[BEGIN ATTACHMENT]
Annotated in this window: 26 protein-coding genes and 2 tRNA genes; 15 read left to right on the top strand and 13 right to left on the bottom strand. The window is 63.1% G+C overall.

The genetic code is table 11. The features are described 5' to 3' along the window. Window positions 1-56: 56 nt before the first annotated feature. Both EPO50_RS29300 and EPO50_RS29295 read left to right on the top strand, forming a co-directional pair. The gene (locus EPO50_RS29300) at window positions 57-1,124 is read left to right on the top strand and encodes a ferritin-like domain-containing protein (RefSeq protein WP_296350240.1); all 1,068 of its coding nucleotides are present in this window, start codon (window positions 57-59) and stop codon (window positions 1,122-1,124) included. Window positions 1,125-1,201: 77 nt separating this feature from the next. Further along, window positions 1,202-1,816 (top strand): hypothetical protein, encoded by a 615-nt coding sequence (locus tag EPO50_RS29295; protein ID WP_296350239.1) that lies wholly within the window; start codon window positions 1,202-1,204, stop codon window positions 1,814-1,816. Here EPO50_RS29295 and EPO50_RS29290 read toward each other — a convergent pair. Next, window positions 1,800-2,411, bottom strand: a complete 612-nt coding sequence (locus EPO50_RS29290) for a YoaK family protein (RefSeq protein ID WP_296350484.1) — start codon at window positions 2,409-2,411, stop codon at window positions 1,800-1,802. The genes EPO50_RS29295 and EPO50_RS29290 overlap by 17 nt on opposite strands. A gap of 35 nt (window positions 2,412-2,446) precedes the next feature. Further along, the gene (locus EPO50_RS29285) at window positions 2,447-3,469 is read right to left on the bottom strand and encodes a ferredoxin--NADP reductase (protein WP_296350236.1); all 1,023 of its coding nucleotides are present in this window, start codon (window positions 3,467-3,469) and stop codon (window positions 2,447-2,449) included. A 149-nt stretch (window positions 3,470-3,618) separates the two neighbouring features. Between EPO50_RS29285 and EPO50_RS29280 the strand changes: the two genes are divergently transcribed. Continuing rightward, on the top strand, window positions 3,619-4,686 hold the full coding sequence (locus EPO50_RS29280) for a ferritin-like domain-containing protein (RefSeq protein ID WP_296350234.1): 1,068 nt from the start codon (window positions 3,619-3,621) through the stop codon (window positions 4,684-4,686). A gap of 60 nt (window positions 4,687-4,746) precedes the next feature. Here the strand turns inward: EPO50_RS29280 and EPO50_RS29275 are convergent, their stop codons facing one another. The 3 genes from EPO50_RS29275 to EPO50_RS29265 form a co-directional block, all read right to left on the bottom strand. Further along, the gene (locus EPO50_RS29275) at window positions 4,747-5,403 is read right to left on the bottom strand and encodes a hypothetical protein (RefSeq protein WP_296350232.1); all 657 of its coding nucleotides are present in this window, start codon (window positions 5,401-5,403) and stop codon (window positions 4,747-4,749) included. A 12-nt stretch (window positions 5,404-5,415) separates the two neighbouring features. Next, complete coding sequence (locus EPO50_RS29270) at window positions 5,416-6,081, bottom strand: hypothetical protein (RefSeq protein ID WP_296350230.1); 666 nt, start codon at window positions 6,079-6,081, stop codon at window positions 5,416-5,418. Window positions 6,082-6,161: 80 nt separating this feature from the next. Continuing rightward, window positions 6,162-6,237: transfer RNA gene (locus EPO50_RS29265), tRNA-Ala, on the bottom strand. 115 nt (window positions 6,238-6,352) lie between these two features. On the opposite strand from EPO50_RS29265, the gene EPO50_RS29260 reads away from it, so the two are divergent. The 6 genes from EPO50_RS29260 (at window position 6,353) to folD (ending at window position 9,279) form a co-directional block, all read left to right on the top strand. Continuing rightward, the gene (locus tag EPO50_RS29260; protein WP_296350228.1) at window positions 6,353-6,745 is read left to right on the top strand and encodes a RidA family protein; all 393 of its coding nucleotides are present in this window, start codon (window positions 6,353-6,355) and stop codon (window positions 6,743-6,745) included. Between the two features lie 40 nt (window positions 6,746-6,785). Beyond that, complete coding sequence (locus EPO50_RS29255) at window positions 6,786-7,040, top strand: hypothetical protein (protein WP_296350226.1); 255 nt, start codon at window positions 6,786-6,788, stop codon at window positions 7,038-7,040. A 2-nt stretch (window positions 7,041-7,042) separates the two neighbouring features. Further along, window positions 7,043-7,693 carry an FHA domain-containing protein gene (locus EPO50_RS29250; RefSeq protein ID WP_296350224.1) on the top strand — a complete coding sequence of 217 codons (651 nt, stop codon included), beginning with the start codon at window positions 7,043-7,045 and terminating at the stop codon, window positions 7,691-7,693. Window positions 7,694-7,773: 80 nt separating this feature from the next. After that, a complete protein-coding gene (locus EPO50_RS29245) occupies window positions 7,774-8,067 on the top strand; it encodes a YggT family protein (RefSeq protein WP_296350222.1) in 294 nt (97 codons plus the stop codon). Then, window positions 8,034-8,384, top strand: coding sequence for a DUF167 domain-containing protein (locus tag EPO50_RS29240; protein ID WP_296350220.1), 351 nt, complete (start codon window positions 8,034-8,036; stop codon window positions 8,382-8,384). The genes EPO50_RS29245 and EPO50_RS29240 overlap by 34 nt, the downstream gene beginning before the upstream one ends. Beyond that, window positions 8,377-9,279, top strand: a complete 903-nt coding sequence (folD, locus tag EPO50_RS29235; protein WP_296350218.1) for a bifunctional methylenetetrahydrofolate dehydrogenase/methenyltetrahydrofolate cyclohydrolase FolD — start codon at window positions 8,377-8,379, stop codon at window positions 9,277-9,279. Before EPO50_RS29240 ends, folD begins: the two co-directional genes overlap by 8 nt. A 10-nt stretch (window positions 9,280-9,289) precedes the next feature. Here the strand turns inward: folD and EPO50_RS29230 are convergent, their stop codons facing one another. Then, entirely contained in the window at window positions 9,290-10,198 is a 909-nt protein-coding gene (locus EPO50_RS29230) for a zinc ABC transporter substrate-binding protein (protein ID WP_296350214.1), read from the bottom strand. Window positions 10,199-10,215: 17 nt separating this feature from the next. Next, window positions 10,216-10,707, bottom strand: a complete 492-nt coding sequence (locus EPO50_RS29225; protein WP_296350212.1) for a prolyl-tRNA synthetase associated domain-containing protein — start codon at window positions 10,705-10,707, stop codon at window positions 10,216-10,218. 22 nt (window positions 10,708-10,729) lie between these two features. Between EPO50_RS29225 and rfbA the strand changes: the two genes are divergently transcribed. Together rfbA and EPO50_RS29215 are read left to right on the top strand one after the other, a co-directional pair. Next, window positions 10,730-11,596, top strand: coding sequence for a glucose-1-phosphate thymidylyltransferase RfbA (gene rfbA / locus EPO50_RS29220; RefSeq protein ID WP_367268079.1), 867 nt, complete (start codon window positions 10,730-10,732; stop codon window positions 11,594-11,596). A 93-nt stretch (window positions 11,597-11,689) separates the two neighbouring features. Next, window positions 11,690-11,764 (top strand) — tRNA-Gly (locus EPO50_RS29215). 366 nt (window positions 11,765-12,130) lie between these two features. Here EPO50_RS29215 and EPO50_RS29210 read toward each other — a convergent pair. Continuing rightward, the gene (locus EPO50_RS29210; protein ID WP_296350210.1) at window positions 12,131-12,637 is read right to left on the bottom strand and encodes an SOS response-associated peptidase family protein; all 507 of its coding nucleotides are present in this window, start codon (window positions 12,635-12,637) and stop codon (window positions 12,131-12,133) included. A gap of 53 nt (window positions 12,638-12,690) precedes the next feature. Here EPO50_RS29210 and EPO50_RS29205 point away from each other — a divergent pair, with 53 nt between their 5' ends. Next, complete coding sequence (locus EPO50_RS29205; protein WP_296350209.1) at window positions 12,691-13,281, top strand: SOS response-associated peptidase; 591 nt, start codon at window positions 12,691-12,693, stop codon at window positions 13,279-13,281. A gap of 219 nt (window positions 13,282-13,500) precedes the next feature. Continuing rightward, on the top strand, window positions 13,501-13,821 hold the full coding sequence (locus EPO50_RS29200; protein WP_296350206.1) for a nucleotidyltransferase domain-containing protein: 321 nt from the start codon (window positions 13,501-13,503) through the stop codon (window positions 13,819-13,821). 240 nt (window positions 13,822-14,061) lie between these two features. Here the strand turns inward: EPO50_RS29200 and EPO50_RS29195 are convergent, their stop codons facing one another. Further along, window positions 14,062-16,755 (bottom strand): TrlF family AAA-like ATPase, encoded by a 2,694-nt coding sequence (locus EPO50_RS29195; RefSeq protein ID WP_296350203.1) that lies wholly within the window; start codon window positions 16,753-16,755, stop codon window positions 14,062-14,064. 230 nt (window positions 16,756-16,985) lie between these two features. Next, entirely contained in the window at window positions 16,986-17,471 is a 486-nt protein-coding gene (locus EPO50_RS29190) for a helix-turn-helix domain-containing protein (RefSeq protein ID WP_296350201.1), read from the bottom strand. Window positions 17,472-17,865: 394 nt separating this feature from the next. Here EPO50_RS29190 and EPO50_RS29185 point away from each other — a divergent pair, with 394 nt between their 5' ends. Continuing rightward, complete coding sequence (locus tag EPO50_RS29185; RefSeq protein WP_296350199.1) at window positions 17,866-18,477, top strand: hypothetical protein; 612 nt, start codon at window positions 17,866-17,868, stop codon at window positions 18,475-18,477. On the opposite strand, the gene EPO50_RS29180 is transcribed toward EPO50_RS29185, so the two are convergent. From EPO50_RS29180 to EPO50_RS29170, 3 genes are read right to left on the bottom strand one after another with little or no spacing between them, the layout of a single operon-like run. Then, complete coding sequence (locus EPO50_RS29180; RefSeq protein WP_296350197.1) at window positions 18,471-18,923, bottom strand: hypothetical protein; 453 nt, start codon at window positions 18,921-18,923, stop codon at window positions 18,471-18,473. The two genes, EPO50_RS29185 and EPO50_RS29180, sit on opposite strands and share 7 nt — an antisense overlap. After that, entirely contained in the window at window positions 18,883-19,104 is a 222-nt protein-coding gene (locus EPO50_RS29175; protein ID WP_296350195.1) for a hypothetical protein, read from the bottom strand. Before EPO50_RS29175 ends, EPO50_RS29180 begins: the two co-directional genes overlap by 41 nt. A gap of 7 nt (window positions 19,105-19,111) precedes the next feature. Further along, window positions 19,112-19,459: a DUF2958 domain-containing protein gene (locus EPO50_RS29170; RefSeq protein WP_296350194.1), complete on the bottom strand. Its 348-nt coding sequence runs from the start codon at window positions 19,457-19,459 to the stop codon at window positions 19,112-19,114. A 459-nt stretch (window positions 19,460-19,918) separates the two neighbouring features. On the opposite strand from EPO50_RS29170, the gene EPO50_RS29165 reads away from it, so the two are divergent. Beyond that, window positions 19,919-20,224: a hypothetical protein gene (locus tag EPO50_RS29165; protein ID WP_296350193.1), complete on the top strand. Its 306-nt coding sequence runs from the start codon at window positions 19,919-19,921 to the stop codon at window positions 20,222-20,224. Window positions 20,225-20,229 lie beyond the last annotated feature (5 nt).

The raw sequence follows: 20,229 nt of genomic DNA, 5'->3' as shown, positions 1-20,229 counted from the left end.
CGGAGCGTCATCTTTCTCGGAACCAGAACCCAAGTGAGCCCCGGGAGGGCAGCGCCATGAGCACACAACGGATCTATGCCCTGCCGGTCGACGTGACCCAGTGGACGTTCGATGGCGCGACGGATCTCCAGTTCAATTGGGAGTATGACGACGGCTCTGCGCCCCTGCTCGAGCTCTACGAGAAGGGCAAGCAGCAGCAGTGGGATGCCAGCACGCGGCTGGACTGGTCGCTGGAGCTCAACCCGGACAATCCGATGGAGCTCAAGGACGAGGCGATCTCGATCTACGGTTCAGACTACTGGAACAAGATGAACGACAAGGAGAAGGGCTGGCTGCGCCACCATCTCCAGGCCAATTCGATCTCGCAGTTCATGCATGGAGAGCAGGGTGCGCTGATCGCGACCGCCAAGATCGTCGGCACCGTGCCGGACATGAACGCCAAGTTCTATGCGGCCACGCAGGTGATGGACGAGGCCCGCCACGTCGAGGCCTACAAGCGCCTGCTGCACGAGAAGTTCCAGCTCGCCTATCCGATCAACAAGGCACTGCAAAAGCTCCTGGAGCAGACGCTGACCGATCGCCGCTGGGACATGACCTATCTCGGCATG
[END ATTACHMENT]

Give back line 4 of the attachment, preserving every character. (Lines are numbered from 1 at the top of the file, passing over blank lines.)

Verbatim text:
CGGAGCGTCATCTTTCTCGGAACCAGAACCCAAGTGAGCCCCGGGAGGGCAGCGCCATGAGCACACAACGGATCTATGCCCTGCCGGTCGACGTGACCCAGTGGACGTTCGATGGCGCGACGGATCTCCAGTTCAATTGGGAGTATGACGACGGCTCTGCGCCCCTGCTCGAGCTCTACGAGAAGGGCAAGCAGCAGCAGTGGGATGCCAGCACGCGGCTGGACTGGTCGCTGGAGCTCAACCCGGACAATCCGATGGAGCTCAAGGACGAGGCGATCTCGATCTACGGTTCAGACTACTGGAACAAGATGAACGACAAGGAGAAGGGCTGGCTGCGCCACCATCTCCAGGCCAATTCGATCTCGCAGTTCATGCATGGAGAGCAGGGTGCGCTGATCGCGACCGCCAAGATCGTCGGCACCGTGCCGGACATGAACGCCAAGTTCTATGCGGCCACGCAGGTGATGGACGAGGCCCGCCACGTCGAGGCCTACAAGCGCCTGCTGCACGAGAAGTTCCAGCTCGCCTATCCGATCAACAAGGCACTGCAAAAGCTCCTGGAGCAGACGCTGACCGATCGCCGCTGGGACATGACCTATCTCGGCATG